Imagine the scene: you've shone like the beacon of charisma you are, passed all the interviews, and have a job offer sat in your inbox.
Fantastic! Time to break out the champagne and start writing an uncharacteristically long LinkedIn post about how the struggle made you a better person.
Before you pop that cork though, let's talk about what comes next. Accepting a job offer isn't just about saying 'yes' to the paycheck. It's about knowing your value, your needs, and how to negotiate them.
And believe me, it can get more complex than assembling IKEA furniture in a power outage.
Hacking The Hiring Process is a series of deep dives into each stage of the technical hiring process, with real, actionable advice and examples you can take away and implement immediately in your next job search.
BLUF - Bottom Line Up Front
If you just want a specific piece of advice in this article, the below list details the areas we'll be going through in this piece:
- Reacting to a Job Offer
- Non-compete Clauses: An Employee's Guide
- Behind Enemy Lines: How Salary Bands Work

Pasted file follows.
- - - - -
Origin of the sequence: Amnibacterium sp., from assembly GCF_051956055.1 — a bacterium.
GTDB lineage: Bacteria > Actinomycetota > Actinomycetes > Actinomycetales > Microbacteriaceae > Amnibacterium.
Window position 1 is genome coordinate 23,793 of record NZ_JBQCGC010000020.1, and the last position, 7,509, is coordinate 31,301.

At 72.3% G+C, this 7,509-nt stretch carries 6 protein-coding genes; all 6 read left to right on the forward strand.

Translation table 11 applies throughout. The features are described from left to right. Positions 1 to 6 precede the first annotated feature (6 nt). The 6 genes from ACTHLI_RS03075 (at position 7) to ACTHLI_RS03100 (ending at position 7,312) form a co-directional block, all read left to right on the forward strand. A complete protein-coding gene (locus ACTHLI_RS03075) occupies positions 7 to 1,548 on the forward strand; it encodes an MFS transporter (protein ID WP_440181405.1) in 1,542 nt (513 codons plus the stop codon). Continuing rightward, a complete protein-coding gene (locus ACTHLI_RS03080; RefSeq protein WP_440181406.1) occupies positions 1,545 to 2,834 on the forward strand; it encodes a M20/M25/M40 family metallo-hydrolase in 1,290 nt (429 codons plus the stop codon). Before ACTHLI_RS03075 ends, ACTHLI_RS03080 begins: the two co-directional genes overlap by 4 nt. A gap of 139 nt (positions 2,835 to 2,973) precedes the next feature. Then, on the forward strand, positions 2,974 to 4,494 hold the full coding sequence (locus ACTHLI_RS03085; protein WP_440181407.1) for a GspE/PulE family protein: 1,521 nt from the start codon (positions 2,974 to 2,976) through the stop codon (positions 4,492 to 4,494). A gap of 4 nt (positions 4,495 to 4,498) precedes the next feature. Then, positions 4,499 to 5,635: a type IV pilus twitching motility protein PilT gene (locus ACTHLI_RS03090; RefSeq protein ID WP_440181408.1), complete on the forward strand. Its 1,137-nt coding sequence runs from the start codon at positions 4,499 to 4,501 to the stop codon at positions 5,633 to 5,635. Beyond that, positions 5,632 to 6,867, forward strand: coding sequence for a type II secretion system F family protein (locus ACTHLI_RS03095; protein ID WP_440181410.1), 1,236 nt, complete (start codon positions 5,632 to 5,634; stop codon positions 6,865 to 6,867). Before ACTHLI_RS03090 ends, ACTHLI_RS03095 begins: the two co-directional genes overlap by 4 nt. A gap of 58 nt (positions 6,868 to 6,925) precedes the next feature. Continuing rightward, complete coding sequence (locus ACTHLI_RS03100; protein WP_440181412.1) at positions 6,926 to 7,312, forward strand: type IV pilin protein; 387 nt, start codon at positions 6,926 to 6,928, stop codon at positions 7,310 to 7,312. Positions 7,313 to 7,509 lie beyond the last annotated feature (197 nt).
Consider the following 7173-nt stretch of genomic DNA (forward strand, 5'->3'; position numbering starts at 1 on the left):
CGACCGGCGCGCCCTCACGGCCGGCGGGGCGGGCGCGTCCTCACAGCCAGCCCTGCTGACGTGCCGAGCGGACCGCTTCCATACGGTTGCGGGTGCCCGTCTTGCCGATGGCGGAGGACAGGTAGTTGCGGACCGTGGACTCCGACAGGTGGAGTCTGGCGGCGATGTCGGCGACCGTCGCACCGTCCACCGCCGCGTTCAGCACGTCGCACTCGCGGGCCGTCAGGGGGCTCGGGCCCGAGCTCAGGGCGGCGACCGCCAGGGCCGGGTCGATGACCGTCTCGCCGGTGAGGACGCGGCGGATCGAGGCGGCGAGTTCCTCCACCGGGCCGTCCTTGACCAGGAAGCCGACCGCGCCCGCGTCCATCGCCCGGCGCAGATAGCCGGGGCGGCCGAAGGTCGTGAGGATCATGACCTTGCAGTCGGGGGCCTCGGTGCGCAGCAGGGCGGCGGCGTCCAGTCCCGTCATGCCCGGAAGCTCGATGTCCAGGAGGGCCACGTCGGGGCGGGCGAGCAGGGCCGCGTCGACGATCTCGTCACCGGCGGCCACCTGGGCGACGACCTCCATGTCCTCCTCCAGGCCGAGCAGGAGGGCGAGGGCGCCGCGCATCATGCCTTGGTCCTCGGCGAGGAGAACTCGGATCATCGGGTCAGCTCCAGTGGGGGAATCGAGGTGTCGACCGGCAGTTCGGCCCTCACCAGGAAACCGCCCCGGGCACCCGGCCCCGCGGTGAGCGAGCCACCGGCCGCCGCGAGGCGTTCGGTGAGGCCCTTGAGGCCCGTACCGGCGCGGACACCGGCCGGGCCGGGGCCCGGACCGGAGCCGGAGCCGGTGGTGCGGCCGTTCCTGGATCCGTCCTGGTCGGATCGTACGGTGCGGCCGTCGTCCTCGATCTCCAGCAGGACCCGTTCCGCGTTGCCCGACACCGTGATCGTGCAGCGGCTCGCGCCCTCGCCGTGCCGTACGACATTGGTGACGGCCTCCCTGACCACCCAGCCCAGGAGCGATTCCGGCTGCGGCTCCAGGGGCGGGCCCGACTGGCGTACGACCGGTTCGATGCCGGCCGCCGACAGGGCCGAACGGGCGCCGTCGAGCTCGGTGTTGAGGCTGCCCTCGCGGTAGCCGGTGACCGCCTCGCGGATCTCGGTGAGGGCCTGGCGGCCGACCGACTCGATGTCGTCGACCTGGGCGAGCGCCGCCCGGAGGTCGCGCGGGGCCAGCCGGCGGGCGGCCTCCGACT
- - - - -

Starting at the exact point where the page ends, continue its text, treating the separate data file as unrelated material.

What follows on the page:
- How To Answer "What Are Your Salary Expectations?"
- Breaking Down A Job Offer Into Its Components
- Counteroffers: A Poisoned Chalice?
Reacting to a Job Offer
Especially if you've been through a lengthy and exhausting job hunt, it can be difficult to not throw caution to the wind when you finally get an offer.
It's worth taking a quick second before turbo-accepting and getting celebratory blackout drunk, to make sure that everything is as it seems and that you don't inadvertently spoil things at the last hurdle.
Here are some do's and don'ts to consider when you get the fabled "We are delighted to inform you...." and you feel the head high coming on:DO:
- Express gratitude - thank both the person that sent the offer over directly and the entire hiring team that you dealt with over the course of the interview process. This is just plain good manners and it never hurts to say thank you for all the time and resources spent.